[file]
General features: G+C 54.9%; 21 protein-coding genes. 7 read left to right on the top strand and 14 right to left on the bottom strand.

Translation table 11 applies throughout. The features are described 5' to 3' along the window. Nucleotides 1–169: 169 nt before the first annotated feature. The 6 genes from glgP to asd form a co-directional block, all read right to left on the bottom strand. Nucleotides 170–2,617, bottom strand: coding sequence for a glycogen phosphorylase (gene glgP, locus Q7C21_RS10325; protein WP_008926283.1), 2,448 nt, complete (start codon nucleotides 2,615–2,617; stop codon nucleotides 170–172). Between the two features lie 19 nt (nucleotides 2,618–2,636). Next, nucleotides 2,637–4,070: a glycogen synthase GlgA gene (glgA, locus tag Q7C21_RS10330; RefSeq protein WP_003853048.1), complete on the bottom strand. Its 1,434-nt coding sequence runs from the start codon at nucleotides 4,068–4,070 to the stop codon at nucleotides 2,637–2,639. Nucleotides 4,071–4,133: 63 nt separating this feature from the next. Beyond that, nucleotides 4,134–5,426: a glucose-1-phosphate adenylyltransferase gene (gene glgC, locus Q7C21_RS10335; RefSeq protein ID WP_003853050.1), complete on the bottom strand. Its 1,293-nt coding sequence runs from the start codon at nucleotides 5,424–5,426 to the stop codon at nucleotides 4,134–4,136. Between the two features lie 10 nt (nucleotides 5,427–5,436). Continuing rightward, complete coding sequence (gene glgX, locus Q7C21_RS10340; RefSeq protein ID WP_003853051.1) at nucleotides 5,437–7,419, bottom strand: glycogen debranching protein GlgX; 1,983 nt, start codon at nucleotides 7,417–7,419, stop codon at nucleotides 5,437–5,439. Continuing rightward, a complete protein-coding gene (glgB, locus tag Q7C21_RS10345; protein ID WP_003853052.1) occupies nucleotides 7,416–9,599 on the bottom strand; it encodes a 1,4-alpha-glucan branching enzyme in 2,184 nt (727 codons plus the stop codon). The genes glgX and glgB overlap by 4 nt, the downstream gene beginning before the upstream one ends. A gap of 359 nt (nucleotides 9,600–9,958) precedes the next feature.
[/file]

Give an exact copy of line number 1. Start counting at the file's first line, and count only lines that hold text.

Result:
General features: G+C 54.9%; 21 protein-coding genes. 7 read left to right on the top strand and 14 right to left on the bottom strand.